I also have to do the Dad-thing and boast a bit about my youngest RMN Boy. This past quarter he was studying World War II and had a project to complete. The project supposed the student had found items in the attic from grandparents accumulated during World War II. The student had to put together a scrapbook of a newspaper article relating a battle (writing assignment), a letter from a soldier/sailor to home describing another battle (writing assignment), a letter from home describing the home front (writing assignment), a letter from the mayor to a local boys club thanking them for supporting the war effort (another writing assignment), notes from Grandmother about key personalities (short biographies), and a propaganda poster (art assignment). We had fun doing this project as together the youngest RMN boy and I prowled my shelves for sources, watched movies and documentaries online, and even pulled out a few games to better visualize the battles. A very proud moment for this father as the New Media and my book and game collection came together to teach a young man history.


Feature image courtesy 365barrington.com

Christmas Gaming 2016

Here is my gaming haul for the 2016 Christmas season:

pic3236903_mdWing Leader: Supremacy 1943-1945 (GMT Games)Lee Brimmicombe-Wood’s innovative “side-scroll” air combat game for the later half of World War II. Like its predecessor Wing Leader: Victories 1940-1942 this again made air combat games fun and interesting for me. The box is HUGE and very heavy – a welcome change from so many “light” games with a “heavy” price.

pic2999397_mdPacific Fury: Guadalcanal, 1942 by Revolution Games. Originally published in Japanese and now translated into English. Emphasizes planning by using a very different system of assigning units to Task Forces and then resolving combat in sequence. Suffers from some production issues (very DTP-publishing feel) but nonetheless an interesting exploration of naval combat in and around Iron Bottom Sound.

pic3238660_mdThe Space Patrol (by Richard Hazelwood, published by Stellagama Publishing). A 2D6 OGL Sci-Fi/Cepheus Engine RPG book for playing Space Patrol characters. Includes a very detailed discussion of legal terms and interstellar law. An interesting look at yet another career option. I try to support the Cepheus Engine system as much as possible since I disapprove of the direction Mongoose Publishing has taken the Traveller RPG rules.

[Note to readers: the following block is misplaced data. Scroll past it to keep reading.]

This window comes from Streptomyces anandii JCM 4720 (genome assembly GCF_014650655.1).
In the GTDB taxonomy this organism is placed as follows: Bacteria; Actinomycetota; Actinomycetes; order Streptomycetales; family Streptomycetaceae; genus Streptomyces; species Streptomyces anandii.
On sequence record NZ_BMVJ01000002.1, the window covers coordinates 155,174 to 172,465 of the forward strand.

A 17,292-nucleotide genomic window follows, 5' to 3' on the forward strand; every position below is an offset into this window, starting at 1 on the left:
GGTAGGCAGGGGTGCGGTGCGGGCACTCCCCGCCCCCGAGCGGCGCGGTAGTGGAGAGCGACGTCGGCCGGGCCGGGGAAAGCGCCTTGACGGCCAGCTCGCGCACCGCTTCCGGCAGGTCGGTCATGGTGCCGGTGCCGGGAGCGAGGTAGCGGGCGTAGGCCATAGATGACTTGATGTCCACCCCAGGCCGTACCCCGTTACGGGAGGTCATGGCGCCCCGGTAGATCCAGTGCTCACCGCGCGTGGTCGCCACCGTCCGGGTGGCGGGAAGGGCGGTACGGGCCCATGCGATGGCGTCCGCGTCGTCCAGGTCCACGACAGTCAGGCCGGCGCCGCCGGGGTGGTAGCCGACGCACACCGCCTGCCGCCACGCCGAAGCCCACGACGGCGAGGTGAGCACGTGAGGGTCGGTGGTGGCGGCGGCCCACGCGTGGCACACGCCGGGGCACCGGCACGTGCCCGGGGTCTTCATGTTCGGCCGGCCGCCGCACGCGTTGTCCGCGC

pic3293444_mdShips of the Clement Sector 16: Rucker Class Merchant from Gypsy Knights Games. Another in a great line of outstanding ship sourcebooks. Includes multiple variants highlighting the “odd job” characteristics of the ship. Topped off by evocative fiction this book will be very useful in the Clement Sector setting or any 2D6 Sci-Fi/Cepheus Engine setting.

We wouldn’t be the RockyMountainNavy family without the kids getting games for Christmas too:

pic132447_mdRMN A got Command & Colors: Ancients (GMT Games). This is technically A’s first wargame that he “owns.” He is studying history and very interested in the period. Looking forward to facing off across the battlefield from him (but first he needs to put all those stickers on)!

pic3239100_mdRMN T got Endless Vigil: A Sourcebook for Sentinels for the Force & Destiny segment of Fantasy Flight Games Star Wars RPG line. Looking forward to exploring the Star Wars RPG universe of urban settings and encounters for the Force.